What are they made of? Wood? Metal? Something… else? There are loads of these all over the room. Could these have been meant to be mechanics in whatever fight was planned in here? These strange sticks stand up from the water. I don’t know what they are… Are they… Sticks? Are they wooden? These things even stick out of the rocks and the walls! And at the end of the room, I find this. It looks like it could be what these water filled things used to look like.
Like they once used to be circular, like eggs. Was this room meant to be filled with some sort of insect? Like a spider? I do recognize these from the Sand Caves and Cutter’s Cry, but the way they are used in this dungeon makes very little sense to me. I guess it would make some sense if we take into consideration the fact that Hengr was a witch. It could be the result of black magic gone mad. The placement of this thing is not random though. It’s directly opposite of the entrance, and oversees the whole room. If Hengr was in this room, she would most likely be standing right here. It almost resembles a throne. But it wouldn’t be secrets of a realm without things getting a little creepy. When I explored The Fesse, stepping into a water puddle in a very specific room, the sound of watery footsteps kept following me around the dungeon. While I was examining details in what I can only assume to be Hengr’s room, I started hearing splashing noises.
These noises would only sound when I was standing in specific spots. If I moved closer to the splash sound, it would go quiet. There are no bubbles in the water, and there are no geysers in this room. Creepier still, if I stood still, it was as if the sound grew louder. After meticulously examining the room, I found nothing. I concluded that the room did indeed have geysers similar to those found in the other large rooms in the dungeon, but the visual effect never being placed in the room. One thing I can’t get out of my head is the presence of Ishgardian made objects like the braziers and the stone door. This means the Ishgardians were down here.
Why? What could they possibly be doing down here. And why did the braziers only show up near the door? Why not sooner? Unless… Unless they didn’t want anyone to actually find it! Oh that’s clever… What if this was a PRISON! It makes sense! Hengr was most likely a heretic in the eyes of the church. A black magic wielding witch, dangerous to the Ishgardian population, what better way to ensure she did no harm than to lock her up deep below Coerthas, with little to no indication of where she was locked up! That explains the lack of Ishgardian designs in the other parts of the dungeon. Not a single torch. Not a single door. Not a single wooden beam, until you’re right there.
In front of the sealed door, keeping Hengr from doing harm to Eorzea. And they gave it a fitting name. Both an insult and a tribute. Hengr’s Crucible. Just a theory naturally. Now I was actually meaning to cover Hengr’s Crucible first in this series, but I was sidetracked with the whole adventurer’s guild that never was and whatnot. Hengr’s Crucible was actually the reason why I made this series in the first place. And here’s why. In Heavensward, Hengr’s Crucible survived. In the Sea of Clouds. Only what seems to be a small portion of it has survived, but it’s right there! Now as to what actually happened to the Hengr’s Crucible is literally up in the air. If we’re to look at it with Eorzean logic, a portion – if not most – of Coerthas Eastern Highlands was thrown up in the air during the calamity, and as with so much of the Calamity debris, remained suspended in the air, and became part of the Sea of Clouds.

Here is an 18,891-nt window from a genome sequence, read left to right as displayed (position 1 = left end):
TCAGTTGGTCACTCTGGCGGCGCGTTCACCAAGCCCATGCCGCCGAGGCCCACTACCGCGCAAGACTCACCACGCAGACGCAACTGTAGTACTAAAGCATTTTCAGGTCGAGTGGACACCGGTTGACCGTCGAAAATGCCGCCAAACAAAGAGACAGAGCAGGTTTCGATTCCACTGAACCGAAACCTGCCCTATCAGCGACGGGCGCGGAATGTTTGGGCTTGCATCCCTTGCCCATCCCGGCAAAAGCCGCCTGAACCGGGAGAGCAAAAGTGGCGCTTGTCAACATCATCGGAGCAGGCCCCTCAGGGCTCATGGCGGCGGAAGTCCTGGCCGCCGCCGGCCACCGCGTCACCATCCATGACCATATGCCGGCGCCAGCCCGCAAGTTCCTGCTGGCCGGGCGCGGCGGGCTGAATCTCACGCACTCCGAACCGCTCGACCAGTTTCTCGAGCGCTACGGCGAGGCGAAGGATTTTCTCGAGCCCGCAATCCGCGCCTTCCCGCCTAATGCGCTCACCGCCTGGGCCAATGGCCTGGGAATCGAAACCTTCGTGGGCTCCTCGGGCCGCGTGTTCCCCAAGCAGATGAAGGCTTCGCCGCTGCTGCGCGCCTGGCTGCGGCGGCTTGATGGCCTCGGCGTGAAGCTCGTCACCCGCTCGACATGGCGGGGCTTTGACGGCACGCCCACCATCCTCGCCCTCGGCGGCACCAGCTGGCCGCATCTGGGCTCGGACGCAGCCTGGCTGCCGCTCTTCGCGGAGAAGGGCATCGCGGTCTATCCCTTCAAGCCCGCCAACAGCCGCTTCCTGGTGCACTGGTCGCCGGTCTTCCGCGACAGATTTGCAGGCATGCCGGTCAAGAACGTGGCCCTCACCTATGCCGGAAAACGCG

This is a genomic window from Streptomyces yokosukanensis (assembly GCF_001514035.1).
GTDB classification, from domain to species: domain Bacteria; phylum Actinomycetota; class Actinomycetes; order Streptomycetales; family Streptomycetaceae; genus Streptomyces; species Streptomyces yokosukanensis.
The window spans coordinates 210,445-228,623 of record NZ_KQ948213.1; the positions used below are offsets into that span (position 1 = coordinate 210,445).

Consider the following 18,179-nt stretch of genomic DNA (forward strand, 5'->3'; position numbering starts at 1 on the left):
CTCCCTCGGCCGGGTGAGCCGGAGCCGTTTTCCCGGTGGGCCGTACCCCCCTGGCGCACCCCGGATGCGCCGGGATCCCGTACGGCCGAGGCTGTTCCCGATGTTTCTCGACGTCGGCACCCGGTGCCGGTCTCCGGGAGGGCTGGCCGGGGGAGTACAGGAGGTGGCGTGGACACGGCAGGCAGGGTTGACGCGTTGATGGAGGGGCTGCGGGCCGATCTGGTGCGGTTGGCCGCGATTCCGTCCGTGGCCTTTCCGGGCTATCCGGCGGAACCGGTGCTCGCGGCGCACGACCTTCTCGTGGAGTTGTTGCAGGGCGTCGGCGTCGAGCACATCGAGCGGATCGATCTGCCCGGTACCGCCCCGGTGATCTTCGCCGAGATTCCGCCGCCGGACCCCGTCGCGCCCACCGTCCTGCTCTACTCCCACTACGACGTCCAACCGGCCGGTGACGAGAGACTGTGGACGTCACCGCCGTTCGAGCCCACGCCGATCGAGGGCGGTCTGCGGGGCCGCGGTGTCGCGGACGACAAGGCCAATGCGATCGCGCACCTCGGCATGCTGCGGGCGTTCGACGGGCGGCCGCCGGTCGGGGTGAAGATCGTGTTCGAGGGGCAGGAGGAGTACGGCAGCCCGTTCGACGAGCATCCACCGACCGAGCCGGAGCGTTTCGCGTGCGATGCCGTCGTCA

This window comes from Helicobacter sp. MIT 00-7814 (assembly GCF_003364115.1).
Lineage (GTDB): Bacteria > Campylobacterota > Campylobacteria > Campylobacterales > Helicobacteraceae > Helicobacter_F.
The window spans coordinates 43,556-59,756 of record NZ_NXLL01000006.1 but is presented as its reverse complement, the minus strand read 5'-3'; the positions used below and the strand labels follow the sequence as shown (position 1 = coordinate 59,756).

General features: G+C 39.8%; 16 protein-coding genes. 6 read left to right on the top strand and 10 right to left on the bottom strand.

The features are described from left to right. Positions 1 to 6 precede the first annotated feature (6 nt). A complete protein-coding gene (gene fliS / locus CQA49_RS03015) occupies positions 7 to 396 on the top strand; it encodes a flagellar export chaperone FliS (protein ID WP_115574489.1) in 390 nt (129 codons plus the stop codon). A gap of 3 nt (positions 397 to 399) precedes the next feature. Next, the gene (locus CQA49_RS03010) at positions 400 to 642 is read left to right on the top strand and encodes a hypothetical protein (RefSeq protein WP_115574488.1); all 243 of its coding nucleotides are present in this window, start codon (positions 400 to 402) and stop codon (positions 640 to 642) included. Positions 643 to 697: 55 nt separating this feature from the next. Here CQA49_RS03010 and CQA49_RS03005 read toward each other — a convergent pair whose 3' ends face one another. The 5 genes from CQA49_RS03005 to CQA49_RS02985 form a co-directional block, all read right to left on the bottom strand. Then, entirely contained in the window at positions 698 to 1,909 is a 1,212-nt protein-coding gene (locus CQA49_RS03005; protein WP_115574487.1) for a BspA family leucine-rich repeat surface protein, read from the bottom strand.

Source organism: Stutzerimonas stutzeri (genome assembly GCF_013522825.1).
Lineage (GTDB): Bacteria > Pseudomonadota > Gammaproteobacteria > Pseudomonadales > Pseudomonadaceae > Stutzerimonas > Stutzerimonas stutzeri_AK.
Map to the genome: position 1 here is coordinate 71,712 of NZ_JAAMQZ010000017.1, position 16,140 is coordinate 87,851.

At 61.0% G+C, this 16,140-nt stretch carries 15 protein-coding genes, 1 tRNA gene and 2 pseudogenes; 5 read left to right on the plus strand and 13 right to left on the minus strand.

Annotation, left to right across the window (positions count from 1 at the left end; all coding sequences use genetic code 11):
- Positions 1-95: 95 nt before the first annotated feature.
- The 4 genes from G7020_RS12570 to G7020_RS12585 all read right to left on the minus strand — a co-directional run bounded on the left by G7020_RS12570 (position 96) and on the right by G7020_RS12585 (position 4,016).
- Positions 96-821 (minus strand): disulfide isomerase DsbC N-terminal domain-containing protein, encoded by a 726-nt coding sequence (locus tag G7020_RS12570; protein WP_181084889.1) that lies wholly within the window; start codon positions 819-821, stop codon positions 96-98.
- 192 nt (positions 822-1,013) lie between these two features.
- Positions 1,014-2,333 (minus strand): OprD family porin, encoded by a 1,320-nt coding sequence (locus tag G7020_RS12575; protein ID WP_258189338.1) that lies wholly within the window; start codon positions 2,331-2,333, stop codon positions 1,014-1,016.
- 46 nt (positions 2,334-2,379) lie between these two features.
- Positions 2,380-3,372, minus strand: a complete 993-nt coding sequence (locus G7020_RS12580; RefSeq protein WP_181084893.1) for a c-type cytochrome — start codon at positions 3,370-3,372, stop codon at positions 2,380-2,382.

The small portion that floats around there with the name Hengr’s Crucible is extremely tiny, and the similarities are… well few. I guess you could say that this could have been one of the rooms in the dungeon that survived the destruction, but even I have a hard time accepting this. Apparently Koji Fox did acknowledge that this was meant to be a reference to the unused dungeon. If this means that the rest of Hengr’s Crucible is still down there, or of this suspended piece from the Crucible had always been suspended in the air here is hard to tell. You tell me, in the comments! Let’s theorize together! Thank you so much for watching this episode of Secrets of a Realm. I hope you had a nice time in this musty old place. Please leave a like if this was your cup of tea, and subscribe if you’d like some sugar in that. Comment too if you’d like some milk with it too. If you want to give me a biscuit with that tea, consider pledging to my Patreon at patreon.com/speakersXIV. I’ll be back in the next episode of Secrets of a Realm – until then, may you ever walk in the light of the Crystal!
As found on Youtube